“The data collectors are suffering in silence, at moment they have not got full payment of their honorarium for the work which elapsed first week of February, this year. They have worked for it and they deserve to get their payment,” says Nyaka adding ‘some data collectors used their money for respondent’s honorarium and they deserve to be reimbursed.’

At one point the 2016 stigma index exercise was postponed first week of its commencement because of poor planning by the consultants for instance during a 3-day orientation held at Palm Harvest also popularly known as Mbolembole Lodge in Mponera; the field officers were sent home due to logistical problem; the data collectors had money to pay for their meals and accommodation since V and E consultants were on credit catering for refreshments and conference venue.

“Our findings shows that the situation was pathetic because people living with HIV were sleeping with empty stomach yet majority of them were taking ARV’s, we are very thankful to the consultants for their decision to temporarily cancel the exercises after notice that the situation was bad,” says Nyaka.

He said V and E consultants which are using Lilongwe Old town Game Stores car-park to do their office work started the exercise when they were not prepared because in the data collection tools, some questions of the Chichewa version were missing and in some pages the printed questions were incomplete yet in the final report the omitted questions has to be analysed.

During the actual field work, some data collection teams especially the team that went to Kalonga were stuck due to honorarium and fuel logistics, as such they were sleeping on the floor-four people in a single room because the consultants were unable to pay them allowances.

Nyaka wondered as to how one can effectively produce quality work when s/he has psychologically affected with no proper accommodation and food. The lack of motivation contributed to laziness in the 2016 Stigma Index exercise for instance one data collector (name withheld) was suspended after being found filling the questions without talking to respondents (doing under the tree interviews).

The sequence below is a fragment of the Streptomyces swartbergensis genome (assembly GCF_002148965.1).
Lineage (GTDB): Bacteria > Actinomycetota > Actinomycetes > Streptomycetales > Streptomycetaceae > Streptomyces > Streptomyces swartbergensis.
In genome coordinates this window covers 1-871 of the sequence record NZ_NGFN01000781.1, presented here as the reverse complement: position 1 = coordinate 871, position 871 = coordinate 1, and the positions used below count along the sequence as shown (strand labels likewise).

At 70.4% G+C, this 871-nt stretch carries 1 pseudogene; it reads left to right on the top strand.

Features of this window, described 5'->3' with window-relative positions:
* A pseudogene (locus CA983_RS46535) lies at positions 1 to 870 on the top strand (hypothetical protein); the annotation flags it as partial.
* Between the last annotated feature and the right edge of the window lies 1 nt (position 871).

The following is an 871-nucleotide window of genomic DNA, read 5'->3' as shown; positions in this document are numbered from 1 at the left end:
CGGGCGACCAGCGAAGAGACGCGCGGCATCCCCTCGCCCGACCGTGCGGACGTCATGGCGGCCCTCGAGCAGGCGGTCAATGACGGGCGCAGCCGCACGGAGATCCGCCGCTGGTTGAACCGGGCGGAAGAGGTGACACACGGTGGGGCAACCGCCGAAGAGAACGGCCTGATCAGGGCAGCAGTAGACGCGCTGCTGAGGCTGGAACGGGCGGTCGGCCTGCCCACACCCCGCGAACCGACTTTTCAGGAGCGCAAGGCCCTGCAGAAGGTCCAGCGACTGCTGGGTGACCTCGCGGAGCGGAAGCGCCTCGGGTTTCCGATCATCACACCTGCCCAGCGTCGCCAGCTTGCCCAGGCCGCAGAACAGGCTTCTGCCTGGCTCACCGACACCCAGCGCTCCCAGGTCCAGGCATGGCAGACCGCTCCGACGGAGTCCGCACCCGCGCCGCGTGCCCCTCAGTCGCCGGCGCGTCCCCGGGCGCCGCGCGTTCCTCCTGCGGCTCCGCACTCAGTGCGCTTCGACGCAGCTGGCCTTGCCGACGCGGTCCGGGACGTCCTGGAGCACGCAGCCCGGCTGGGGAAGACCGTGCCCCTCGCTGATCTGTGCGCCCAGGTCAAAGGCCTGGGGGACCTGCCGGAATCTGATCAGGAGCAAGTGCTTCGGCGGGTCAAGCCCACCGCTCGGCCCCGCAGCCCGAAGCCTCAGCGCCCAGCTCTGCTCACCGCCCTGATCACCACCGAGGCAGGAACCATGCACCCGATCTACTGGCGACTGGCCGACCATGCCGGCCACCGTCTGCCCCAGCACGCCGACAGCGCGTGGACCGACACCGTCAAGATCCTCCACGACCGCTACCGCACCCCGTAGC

This year; about 4,560 PLHIV were expected to be interviewed whilst in the previous 2010 study 2, 272 PLHIV were successfully interviewed.

The 2010 successful implemented Index in Malawi was carried by and for PLHIV supported by research guidance and other expertise for effective implementation. The taskforce engaged Dr. Maureen Chirwa and Eric Umar from the then College of Medicine through an open recruitment process guided by UNAIDS consultancy recruitment instruments as Principle Investigator and co-investigator.

Dr. Chirwa and her team have extensively experience working with PLHIV and have published research on issues of HIV-related stigma in Malawi.

With initial resources mobilized through UNAIDS Malawi, the taskforce established the mechanism to implement the study, terms of reference for a multi-disciplinary team were developed and the team created the national management structure for the stigma index. Quarterly meetings were held to monitor and advice on the progress of the study.

The taskforce included representatives from MANET plus, National AIDS Commission (NAC), Ministry of Health, National Association of PLHIV and AIDS in Malawi (NAPHAM), Coalition of Women Living with HIV and AIDS (COWLHA), the Family Planning Association of Malawi (FPAM), International Planned Parenthood Federation (IPPF), UNAIDS, the Malawi Human Rights Consultative Committee (MHRCC), Malawi Business Coalition against HIV and AIDS (MBCA) and the Department for Nutrition, HIV and AIDS in the Office of President and Cabinet (DNHA-OPC).

In the 2016 index study, there is no national taskforce and that DfID directly recruited and funded V and E consultants to conduct the exercise. On paper the consultants is led by a Zimbabwean national Edward Chigwedere, alongside Vincent and Dr. Chiwoza Bandawe who are Malawians.